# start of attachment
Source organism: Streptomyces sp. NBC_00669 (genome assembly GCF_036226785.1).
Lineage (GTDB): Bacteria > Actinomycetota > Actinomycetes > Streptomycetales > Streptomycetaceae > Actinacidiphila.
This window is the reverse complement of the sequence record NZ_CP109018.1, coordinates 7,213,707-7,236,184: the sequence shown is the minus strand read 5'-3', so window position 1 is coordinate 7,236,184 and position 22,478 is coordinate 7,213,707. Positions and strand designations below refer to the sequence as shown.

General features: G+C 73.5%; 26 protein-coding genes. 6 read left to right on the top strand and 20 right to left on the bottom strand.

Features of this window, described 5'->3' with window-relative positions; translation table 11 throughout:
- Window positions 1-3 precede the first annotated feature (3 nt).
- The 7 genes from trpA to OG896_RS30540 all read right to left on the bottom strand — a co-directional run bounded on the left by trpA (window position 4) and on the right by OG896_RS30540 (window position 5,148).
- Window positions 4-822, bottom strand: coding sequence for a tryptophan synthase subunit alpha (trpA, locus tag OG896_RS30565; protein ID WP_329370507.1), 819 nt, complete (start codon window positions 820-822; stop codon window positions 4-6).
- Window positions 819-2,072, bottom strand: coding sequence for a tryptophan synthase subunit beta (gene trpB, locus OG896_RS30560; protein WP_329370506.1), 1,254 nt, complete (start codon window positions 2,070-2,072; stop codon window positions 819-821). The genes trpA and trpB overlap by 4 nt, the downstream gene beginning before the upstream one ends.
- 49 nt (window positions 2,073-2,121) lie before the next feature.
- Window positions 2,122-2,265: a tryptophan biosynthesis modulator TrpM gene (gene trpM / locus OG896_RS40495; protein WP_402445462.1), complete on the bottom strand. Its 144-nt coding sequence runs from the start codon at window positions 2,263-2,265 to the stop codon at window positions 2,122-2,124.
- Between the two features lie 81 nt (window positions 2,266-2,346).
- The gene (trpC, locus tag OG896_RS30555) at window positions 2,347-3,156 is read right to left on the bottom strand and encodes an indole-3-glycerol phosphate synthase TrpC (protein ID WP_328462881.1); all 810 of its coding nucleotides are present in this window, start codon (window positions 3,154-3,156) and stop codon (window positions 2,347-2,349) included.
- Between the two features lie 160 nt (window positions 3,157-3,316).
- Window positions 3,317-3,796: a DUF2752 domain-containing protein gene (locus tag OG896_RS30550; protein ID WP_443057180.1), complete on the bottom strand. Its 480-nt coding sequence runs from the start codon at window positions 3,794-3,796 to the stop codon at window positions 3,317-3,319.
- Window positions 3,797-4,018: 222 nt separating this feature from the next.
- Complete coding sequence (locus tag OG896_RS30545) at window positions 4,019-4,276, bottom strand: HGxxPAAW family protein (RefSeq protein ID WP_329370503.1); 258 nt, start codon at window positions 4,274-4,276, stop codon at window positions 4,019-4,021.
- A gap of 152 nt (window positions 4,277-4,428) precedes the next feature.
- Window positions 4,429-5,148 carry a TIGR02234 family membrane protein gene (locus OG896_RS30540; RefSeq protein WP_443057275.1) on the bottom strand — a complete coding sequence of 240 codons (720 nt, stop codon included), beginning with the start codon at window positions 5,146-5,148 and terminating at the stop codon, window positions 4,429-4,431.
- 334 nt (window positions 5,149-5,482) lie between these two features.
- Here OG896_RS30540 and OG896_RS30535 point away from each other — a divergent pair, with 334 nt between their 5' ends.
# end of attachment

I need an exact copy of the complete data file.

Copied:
Source organism: Streptomyces sp. NBC_00669 (genome assembly GCF_036226785.1).
Lineage (GTDB): Bacteria > Actinomycetota > Actinomycetes > Streptomycetales > Streptomycetaceae > Actinacidiphila.
This window is the reverse complement of the sequence record NZ_CP109018.1, coordinates 7,213,707-7,236,184: the sequence shown is the minus strand read 5'-3', so window position 1 is coordinate 7,236,184 and position 22,478 is coordinate 7,213,707. Positions and strand designations below refer to the sequence as shown.

General features: G+C 73.5%; 26 protein-coding genes. 6 read left to right on the top strand and 20 right to left on the bottom strand.

Features of this window, described 5'->3' with window-relative positions; translation table 11 throughout:
- Window positions 1-3 precede the first annotated feature (3 nt).
- The 7 genes from trpA to OG896_RS30540 all read right to left on the bottom strand — a co-directional run bounded on the left by trpA (window position 4) and on the right by OG896_RS30540 (window position 5,148).
- Window positions 4-822, bottom strand: coding sequence for a tryptophan synthase subunit alpha (trpA, locus tag OG896_RS30565; protein ID WP_329370507.1), 819 nt, complete (start codon window positions 820-822; stop codon window positions 4-6).
- Window positions 819-2,072, bottom strand: coding sequence for a tryptophan synthase subunit beta (gene trpB, locus OG896_RS30560; protein WP_329370506.1), 1,254 nt, complete (start codon window positions 2,070-2,072; stop codon window positions 819-821). The genes trpA and trpB overlap by 4 nt, the downstream gene beginning before the upstream one ends.
- 49 nt (window positions 2,073-2,121) lie before the next feature.
- Window positions 2,122-2,265: a tryptophan biosynthesis modulator TrpM gene (gene trpM / locus OG896_RS40495; protein WP_402445462.1), complete on the bottom strand. Its 144-nt coding sequence runs from the start codon at window positions 2,263-2,265 to the stop codon at window positions 2,122-2,124.
- Between the two features lie 81 nt (window positions 2,266-2,346).
- The gene (trpC, locus tag OG896_RS30555) at window positions 2,347-3,156 is read right to left on the bottom strand and encodes an indole-3-glycerol phosphate synthase TrpC (protein ID WP_328462881.1); all 810 of its coding nucleotides are present in this window, start codon (window positions 3,154-3,156) and stop codon (window positions 2,347-2,349) included.
- Between the two features lie 160 nt (window positions 3,157-3,316).
- Window positions 3,317-3,796: a DUF2752 domain-containing protein gene (locus tag OG896_RS30550; protein ID WP_443057180.1), complete on the bottom strand. Its 480-nt coding sequence runs from the start codon at window positions 3,794-3,796 to the stop codon at window positions 3,317-3,319.
- Window positions 3,797-4,018: 222 nt separating this feature from the next.
- Complete coding sequence (locus tag OG896_RS30545) at window positions 4,019-4,276, bottom strand: HGxxPAAW family protein (RefSeq protein ID WP_329370503.1); 258 nt, start codon at window positions 4,274-4,276, stop codon at window positions 4,019-4,021.
- A gap of 152 nt (window positions 4,277-4,428) precedes the next feature.
- Window positions 4,429-5,148 carry a TIGR02234 family membrane protein gene (locus OG896_RS30540; RefSeq protein WP_443057275.1) on the bottom strand — a complete coding sequence of 240 codons (720 nt, stop codon included), beginning with the start codon at window positions 5,146-5,148 and terminating at the stop codon, window positions 4,429-4,431.
- 334 nt (window positions 5,149-5,482) lie between these two features.
- Here OG896_RS30540 and OG896_RS30535 point away from each other — a divergent pair, with 334 nt between their 5' ends.